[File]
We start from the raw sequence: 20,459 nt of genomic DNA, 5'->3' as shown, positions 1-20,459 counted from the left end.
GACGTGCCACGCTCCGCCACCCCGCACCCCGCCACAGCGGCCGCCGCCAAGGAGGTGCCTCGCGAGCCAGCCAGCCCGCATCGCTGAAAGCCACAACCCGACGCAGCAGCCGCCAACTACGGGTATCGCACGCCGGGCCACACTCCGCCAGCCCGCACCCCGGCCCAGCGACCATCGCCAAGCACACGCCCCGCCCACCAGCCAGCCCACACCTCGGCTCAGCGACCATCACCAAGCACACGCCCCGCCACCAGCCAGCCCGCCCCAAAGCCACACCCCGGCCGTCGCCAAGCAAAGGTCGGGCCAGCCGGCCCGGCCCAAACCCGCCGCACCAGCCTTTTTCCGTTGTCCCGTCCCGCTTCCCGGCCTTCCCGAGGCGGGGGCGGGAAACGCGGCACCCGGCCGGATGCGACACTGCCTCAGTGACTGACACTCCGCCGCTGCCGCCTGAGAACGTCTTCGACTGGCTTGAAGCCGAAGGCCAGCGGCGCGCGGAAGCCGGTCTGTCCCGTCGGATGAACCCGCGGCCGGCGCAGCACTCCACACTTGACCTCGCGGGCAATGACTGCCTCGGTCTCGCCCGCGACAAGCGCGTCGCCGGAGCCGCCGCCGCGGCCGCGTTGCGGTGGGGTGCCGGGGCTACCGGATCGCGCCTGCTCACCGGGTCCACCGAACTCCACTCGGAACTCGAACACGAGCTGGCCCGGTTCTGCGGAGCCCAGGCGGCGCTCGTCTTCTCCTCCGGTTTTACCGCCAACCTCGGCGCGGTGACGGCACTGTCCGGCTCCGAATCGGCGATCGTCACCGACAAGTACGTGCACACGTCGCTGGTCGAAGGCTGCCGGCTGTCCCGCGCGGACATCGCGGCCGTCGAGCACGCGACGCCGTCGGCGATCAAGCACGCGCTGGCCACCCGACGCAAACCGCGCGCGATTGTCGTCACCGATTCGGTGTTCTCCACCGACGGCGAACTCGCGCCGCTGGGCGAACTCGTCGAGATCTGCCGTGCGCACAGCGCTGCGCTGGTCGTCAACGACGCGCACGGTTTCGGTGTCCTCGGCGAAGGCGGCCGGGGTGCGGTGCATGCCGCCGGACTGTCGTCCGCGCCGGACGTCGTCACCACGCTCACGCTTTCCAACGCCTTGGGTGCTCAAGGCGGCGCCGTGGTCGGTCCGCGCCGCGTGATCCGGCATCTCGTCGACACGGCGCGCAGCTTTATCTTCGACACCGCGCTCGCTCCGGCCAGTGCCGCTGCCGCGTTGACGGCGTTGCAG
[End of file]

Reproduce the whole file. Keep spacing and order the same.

We start from the raw sequence: 20,459 nt of genomic DNA, 5'->3' as shown, positions 1-20,459 counted from the left end.
GACGTGCCACGCTCCGCCACCCCGCACCCCGCCACAGCGGCCGCCGCCAAGGAGGTGCCTCGCGAGCCAGCCAGCCCGCATCGCTGAAAGCCACAACCCGACGCAGCAGCCGCCAACTACGGGTATCGCACGCCGGGCCACACTCCGCCAGCCCGCACCCCGGCCCAGCGACCATCGCCAAGCACACGCCCCGCCCACCAGCCAGCCCACACCTCGGCTCAGCGACCATCACCAAGCACACGCCCCGCCACCAGCCAGCCCGCCCCAAAGCCACACCCCGGCCGTCGCCAAGCAAAGGTCGGGCCAGCCGGCCCGGCCCAAACCCGCCGCACCAGCCTTTTTCCGTTGTCCCGTCCCGCTTCCCGGCCTTCCCGAGGCGGGGGCGGGAAACGCGGCACCCGGCCGGATGCGACACTGCCTCAGTGACTGACACTCCGCCGCTGCCGCCTGAGAACGTCTTCGACTGGCTTGAAGCCGAAGGCCAGCGGCGCGCGGAAGCCGGTCTGTCCCGTCGGATGAACCCGCGGCCGGCGCAGCACTCCACACTTGACCTCGCGGGCAATGACTGCCTCGGTCTCGCCCGCGACAAGCGCGTCGCCGGAGCCGCCGCCGCGGCCGCGTTGCGGTGGGGTGCCGGGGCTACCGGATCGCGCCTGCTCACCGGGTCCACCGAACTCCACTCGGAACTCGAACACGAGCTGGCCCGGTTCTGCGGAGCCCAGGCGGCGCTCGTCTTCTCCTCCGGTTTTACCGCCAACCTCGGCGCGGTGACGGCACTGTCCGGCTCCGAATCGGCGATCGTCACCGACAAGTACGTGCACACGTCGCTGGTCGAAGGCTGCCGGCTGTCCCGCGCGGACATCGCGGCCGTCGAGCACGCGACGCCGTCGGCGATCAAGCACGCGCTGGCCACCCGACGCAAACCGCGCGCGATTGTCGTCACCGATTCGGTGTTCTCCACCGACGGCGAACTCGCGCCGCTGGGCGAACTCGTCGAGATCTGCCGTGCGCACAGCGCTGCGCTGGTCGTCAACGACGCGCACGGTTTCGGTGTCCTCGGCGAAGGCGGCCGGGGTGCGGTGCATGCCGCCGGACTGTCGTCCGCGCCGGACGTCGTCACCACGCTCACGCTTTCCAACGCCTTGGGTGCTCAAGGCGGCGCCGTGGTCGGTCCGCGCCGCGTGATCCGGCATCTCGTCGACACGGCGCGCAGCTTTATCTTCGACACCGCGCTCGCTCCGGCCAGTGCCGCTGCCGCGTTGACGGCGTTGCAG